When would I see a urologist?

Mohit Goel Freedom

A urologist will help with medical situations concerning the urinary tract.

A patient may be referred to a urologist for treatment of a range of conditions:

Urinary tract infections (UTIs): These often arise when bacteria migrate from the digestive tract to the urethra. Symptoms include abnormal urination, pain, incontinence, nausea, vomiting, fevers, and chills. It mostly affects women.

Incontinence: A malfunction in the urinary system can lead to involuntary loss of bladder control. In women, this may result from a weakening of the pelvic floor muscles during pregnancy.

Male infertility: This can result from damage to the male reproductive tract and a variety of sperm disorders. One common cause is varicoceles, an enlarged vein in the sac beneath the penis. Surgery can sometimes help.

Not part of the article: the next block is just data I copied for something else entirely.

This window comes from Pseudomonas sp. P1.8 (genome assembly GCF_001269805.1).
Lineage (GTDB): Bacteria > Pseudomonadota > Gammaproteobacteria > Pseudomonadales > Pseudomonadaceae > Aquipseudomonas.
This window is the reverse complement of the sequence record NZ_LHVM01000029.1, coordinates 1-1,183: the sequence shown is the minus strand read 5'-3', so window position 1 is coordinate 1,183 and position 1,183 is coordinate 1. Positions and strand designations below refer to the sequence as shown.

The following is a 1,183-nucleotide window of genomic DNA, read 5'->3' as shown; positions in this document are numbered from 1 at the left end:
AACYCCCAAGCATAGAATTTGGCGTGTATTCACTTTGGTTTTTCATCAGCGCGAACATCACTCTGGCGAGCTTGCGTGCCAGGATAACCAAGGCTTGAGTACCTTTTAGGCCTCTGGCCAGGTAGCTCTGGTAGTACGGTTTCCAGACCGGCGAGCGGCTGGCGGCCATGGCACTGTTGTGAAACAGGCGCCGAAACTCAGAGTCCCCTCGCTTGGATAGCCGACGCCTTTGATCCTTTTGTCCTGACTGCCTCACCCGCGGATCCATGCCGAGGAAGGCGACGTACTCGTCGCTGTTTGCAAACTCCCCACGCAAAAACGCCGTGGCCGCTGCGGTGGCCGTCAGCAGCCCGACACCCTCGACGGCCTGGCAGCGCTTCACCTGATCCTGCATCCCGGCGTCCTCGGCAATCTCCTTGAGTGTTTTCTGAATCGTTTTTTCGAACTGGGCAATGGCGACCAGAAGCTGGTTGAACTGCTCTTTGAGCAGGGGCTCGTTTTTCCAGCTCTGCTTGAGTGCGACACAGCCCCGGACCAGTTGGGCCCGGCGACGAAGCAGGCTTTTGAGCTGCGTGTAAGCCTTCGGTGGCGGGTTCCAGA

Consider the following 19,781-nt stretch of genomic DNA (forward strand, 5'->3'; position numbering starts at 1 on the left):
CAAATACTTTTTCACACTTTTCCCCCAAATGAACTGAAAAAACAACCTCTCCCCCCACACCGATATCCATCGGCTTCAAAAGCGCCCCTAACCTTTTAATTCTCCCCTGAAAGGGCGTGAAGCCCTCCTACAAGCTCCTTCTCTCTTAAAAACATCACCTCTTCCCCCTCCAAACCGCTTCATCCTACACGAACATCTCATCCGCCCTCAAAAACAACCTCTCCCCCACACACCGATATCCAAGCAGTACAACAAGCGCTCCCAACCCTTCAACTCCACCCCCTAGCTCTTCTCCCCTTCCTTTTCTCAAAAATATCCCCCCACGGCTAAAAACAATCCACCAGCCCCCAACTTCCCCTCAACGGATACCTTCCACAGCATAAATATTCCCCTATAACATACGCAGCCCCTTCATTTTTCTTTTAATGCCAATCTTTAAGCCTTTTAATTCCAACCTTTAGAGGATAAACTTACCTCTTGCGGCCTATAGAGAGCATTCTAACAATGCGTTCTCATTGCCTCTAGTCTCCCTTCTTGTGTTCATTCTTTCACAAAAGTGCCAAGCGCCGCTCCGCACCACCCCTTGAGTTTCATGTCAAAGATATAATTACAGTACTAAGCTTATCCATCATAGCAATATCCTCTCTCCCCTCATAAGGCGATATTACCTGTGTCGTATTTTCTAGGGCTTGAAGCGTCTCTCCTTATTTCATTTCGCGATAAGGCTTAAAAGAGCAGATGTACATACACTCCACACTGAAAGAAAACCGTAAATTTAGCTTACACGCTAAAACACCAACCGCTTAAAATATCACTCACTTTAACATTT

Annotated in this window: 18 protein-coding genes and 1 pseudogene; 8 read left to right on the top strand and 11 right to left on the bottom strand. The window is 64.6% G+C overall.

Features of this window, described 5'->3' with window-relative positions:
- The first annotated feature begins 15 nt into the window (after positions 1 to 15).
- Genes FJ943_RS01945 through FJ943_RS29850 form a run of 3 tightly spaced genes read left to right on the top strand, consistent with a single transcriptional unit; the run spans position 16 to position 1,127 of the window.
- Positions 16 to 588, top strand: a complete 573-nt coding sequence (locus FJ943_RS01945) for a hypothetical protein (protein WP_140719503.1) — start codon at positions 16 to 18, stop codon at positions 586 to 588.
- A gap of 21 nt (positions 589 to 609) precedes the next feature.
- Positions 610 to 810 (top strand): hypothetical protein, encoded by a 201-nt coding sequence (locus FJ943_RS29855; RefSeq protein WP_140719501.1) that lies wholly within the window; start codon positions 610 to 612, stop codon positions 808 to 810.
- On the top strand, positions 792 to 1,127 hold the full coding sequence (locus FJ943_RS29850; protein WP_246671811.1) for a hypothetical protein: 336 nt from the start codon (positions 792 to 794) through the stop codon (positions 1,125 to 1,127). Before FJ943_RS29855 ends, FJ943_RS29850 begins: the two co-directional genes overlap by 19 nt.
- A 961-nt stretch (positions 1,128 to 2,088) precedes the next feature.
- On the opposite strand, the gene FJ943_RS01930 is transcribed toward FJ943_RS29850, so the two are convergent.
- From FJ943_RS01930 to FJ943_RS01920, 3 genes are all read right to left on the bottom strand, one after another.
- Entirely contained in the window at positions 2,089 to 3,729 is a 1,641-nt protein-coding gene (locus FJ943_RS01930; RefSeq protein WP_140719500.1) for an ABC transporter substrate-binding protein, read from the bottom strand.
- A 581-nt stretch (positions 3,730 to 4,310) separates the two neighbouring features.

Kidney disease: Damage to the kidneys can lead to swelling in the hands and ankles, high blood pressure, and other symptoms. If the kidneys no longer work effectively, this is kidney failure. Ultimately, it can be fatal.

Renal transplantation: A person may require kidney transplants following kidney failure.

Urologic oncology: Treatment of cancers that relate to the urological or male reproductive system, such as bladder cancer and prostate cancer.

Bladder prolapse: when the tissues and muscles of the pelvic floor are no longer able to support the organs in the pelvis, the organs can drop from their usual position.

Cancers: the bladder, kidneys, prostate gland, testicles, and any other cancer that affects the urinary system or, in men, the reproductive system.

Enlarged prostate: Benign prostatic hyperplasia (BPH) affects around 1 in 3 men over the age of 50 years. An overgrowth of cells in the prostate gland causes the urethra to constrict, leading to problems with urination.